25 boats will make the gold fleet, so the red line is our separator. To figure out who needs to do what to either stay in the gold or move up, here is the working. We then know the 26th place team has 64 points from 7 counting races, so just over 8.6 points per race. So, if everyone performed on average, the line might move up as 72.5 points (64+8.5) but no lower than 65 points, since the 26th-place team will score at least a single point.

Looking above the line, we then check who might score over 65 points. URU have a 17 as a drop and 48 points, so could be up to 65 points. They seem highly likely to make it, as they would have to have to score a drop and have CHN 616 win the race to loose out. From there, the logic is similar for each team, with the teams currently below URU each having a slightly bigger chance of missing out, while the teams behind China have a worse chance to get in.

16th place through 33rd place still has a chance to make the gold fleet, and keep their Olympic qualifying dreams alive. POST SCRIPT – before protests, it seems the above prediction of 72.5 points is bang on, as 71 points has made gold while 74 has not!

Lawyer Logic helps and hurts Botin / Trittel

In the second race of day 2, Meggendorfer and Spranger (GER) crashed into the back corner of Botin and Trittel (ESP) as they both rounded the leeward marks. It’s the sort of incident that can easily happen in a big wind, big waves 49er race. Both boats capsized, and when the Germans got back upright, they did a penalty turn and continued on their way, acknowledging being in the wrong for the incident. Again, this is all the sort of typical behavior that goes on in 49er racing. Where the incident gets more interesting is when the Spanish boat was damaged. The back end of the wings has bungy going across it, running through pulleys, holes, or the foot straps that goes up tot eh mainsheet system and back down the other side. This bungy bunches the leeward tiller extension onto the aft wing. Without these bungies, it is very hard to do tacks and gybes, as the skipper much pick up a new tiller extension that could be anywhere as they go through a maneuver. The Spanish retired to complete a repair instead of continuing to try and finish the race.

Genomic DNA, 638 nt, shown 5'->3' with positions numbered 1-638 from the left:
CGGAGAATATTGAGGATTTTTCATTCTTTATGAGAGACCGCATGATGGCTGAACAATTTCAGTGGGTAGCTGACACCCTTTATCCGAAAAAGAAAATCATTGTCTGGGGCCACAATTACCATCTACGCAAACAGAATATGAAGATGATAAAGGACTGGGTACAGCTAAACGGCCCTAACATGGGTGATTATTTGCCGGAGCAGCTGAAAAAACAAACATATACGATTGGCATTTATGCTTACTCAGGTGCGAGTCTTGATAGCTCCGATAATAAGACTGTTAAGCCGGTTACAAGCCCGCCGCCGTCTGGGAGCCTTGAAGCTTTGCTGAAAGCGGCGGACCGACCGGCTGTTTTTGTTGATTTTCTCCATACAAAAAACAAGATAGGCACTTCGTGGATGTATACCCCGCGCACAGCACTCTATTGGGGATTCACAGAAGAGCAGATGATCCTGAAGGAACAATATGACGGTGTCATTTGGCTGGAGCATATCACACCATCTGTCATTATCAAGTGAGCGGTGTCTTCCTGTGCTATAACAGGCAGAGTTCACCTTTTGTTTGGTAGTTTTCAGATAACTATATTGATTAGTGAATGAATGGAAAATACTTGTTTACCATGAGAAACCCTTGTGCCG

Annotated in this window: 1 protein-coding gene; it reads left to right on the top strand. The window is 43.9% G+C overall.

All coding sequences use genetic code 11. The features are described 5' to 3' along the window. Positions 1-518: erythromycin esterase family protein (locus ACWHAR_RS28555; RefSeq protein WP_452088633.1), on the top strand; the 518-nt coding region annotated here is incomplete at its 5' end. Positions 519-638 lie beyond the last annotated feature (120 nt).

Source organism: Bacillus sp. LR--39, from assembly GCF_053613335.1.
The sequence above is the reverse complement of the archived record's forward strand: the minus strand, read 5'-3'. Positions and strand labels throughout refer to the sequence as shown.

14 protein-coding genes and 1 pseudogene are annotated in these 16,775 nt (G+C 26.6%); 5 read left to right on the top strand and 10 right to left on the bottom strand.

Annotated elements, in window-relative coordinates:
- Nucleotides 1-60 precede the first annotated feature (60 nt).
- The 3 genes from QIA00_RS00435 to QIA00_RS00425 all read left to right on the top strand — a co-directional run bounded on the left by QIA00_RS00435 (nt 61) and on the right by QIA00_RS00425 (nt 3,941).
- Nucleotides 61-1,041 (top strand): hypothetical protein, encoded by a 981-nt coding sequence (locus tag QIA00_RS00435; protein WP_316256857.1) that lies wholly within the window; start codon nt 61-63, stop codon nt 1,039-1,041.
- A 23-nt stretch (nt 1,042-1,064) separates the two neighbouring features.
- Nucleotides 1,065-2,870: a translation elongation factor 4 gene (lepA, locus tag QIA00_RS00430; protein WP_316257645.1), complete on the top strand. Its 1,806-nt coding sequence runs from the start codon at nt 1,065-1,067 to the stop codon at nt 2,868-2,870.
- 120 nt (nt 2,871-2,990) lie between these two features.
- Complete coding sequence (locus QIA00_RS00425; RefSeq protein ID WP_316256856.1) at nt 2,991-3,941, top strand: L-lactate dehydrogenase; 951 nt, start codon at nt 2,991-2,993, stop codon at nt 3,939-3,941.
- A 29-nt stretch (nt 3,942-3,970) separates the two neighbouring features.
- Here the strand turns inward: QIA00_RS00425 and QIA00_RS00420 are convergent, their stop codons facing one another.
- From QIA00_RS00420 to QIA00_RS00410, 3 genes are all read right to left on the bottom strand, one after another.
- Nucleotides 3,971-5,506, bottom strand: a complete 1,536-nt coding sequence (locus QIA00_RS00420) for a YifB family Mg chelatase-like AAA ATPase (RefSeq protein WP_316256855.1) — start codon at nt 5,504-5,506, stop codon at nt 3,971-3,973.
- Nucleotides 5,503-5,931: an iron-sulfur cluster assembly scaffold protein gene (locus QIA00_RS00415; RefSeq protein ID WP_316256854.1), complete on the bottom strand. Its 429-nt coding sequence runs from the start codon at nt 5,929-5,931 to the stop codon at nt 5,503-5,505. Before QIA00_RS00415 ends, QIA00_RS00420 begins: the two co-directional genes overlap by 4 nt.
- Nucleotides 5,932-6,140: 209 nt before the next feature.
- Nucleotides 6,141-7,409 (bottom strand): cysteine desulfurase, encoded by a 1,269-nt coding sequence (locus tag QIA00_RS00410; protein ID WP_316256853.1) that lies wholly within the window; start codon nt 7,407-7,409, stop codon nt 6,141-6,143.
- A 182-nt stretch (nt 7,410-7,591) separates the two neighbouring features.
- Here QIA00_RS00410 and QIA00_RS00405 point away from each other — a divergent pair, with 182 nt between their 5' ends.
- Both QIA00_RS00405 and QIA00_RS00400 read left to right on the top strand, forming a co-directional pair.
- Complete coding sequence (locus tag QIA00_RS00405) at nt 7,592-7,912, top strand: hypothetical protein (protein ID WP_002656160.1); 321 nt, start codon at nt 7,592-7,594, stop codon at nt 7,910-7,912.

The case went to a hearing, and because the damage forced the retirement of the Spanish, the Germans were disqualified. The Spanish would not be entitled to redress for the forced capsize or due to losing positions but are entitled to redress because they retired from the race. The redress given to them was to get the last place of the boats that finished, 24th, a better position than DNF as quite a few boats did retire as the conditions were so rough.

Then the Spanish, with their hasty repair raced the final race of the day. They were first to the windward mark, but their repair was not holding, so they ended up capsizing during the first downwind. Eventually, they finished 11th in the race. So the damage still caused them trouble in the second race, but this time they got a score of average points for the first 5 races, meaning they got 6.8 points for that race. Read the full case decision here.